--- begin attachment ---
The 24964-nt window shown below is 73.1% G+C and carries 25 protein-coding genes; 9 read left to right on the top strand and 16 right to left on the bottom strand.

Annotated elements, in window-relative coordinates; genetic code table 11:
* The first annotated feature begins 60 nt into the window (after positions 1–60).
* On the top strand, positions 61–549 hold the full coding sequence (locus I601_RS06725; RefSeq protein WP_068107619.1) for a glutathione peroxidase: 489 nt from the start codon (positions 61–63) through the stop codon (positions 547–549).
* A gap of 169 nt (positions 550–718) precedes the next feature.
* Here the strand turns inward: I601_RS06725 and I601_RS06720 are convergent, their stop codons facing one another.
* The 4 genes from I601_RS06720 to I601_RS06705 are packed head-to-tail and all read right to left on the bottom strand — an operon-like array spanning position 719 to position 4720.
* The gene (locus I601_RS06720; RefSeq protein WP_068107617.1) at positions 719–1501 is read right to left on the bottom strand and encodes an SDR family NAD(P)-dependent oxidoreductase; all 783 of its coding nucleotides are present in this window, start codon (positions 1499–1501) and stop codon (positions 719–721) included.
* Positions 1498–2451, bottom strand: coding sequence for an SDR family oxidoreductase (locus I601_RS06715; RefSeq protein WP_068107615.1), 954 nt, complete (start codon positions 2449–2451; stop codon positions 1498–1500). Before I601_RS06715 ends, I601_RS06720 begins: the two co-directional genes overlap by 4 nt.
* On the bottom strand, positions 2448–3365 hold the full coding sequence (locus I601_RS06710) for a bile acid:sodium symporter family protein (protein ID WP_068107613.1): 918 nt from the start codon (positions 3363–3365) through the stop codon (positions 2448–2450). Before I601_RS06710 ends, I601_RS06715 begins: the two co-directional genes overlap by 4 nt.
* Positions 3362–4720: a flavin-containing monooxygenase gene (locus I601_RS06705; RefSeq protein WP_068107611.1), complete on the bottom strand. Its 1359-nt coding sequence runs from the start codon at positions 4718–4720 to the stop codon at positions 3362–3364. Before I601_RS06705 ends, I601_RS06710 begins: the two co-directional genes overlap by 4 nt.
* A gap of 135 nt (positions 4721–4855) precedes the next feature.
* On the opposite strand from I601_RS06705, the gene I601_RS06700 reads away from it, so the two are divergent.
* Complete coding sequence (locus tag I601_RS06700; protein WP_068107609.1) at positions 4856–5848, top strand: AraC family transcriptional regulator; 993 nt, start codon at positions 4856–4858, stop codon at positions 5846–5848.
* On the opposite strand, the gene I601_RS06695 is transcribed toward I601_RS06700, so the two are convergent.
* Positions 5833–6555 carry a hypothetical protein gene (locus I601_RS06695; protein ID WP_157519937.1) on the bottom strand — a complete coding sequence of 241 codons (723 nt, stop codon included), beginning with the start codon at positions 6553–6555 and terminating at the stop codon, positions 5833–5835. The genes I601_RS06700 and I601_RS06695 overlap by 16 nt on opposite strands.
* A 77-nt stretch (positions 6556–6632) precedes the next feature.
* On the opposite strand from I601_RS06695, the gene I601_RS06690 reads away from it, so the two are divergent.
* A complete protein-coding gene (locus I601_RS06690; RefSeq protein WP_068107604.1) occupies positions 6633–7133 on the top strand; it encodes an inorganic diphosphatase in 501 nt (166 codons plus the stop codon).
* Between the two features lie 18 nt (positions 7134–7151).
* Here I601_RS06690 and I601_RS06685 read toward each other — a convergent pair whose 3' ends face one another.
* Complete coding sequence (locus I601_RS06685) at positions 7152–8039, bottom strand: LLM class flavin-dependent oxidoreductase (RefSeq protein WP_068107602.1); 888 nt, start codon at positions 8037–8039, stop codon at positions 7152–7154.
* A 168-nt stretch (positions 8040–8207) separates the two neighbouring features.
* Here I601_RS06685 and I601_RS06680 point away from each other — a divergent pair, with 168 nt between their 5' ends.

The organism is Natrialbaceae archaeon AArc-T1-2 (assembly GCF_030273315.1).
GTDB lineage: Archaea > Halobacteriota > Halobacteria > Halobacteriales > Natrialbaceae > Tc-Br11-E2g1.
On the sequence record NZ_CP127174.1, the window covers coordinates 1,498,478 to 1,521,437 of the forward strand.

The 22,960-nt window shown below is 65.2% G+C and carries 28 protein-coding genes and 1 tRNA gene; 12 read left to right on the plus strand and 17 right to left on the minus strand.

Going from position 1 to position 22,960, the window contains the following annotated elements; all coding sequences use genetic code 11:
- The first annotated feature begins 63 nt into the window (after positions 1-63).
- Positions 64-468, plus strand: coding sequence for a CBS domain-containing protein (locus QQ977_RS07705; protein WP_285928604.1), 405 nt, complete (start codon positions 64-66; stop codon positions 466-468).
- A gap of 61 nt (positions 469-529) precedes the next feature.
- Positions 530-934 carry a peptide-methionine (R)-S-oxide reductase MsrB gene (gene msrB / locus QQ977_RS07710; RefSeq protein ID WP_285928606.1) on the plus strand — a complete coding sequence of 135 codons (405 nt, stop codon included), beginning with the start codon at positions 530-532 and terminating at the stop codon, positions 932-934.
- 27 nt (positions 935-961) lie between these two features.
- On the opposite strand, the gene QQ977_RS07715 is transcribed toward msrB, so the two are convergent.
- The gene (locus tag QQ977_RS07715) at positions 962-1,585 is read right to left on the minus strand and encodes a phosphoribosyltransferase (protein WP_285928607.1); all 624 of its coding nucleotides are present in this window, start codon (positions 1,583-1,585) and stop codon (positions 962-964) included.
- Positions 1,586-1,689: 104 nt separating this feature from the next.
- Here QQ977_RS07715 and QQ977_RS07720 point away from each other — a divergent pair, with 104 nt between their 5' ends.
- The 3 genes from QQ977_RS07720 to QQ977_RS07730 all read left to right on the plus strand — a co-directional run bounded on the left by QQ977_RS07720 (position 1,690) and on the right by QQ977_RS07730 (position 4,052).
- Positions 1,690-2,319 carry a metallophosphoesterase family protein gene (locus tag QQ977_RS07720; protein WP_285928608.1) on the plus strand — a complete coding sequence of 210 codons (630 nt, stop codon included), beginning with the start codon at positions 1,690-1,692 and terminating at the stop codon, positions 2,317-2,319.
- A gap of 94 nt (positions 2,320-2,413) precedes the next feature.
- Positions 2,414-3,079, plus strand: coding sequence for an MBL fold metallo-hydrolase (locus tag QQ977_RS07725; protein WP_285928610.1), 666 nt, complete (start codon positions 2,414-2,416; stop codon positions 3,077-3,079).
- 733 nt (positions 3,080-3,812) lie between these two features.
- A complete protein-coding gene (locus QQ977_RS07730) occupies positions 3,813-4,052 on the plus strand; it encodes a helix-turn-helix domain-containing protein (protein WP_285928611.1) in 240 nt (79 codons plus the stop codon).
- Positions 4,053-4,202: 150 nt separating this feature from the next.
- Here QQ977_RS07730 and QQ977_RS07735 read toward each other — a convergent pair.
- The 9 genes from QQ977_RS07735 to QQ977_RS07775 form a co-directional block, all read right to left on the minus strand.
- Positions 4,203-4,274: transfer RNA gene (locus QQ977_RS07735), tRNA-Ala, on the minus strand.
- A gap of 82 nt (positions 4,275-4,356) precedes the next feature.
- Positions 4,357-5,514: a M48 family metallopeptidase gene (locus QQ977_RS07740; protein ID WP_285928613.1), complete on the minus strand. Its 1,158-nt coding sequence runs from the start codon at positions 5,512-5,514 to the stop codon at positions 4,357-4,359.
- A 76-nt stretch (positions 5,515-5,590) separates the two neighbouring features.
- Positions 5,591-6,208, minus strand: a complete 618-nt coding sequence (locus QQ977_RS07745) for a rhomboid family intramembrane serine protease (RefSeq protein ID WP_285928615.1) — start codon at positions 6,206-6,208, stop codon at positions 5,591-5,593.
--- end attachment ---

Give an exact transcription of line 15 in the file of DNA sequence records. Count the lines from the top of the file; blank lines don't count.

* On the opposite strand, the gene I601_RS06695 is transcribed toward I601_RS06700, so the two are convergent.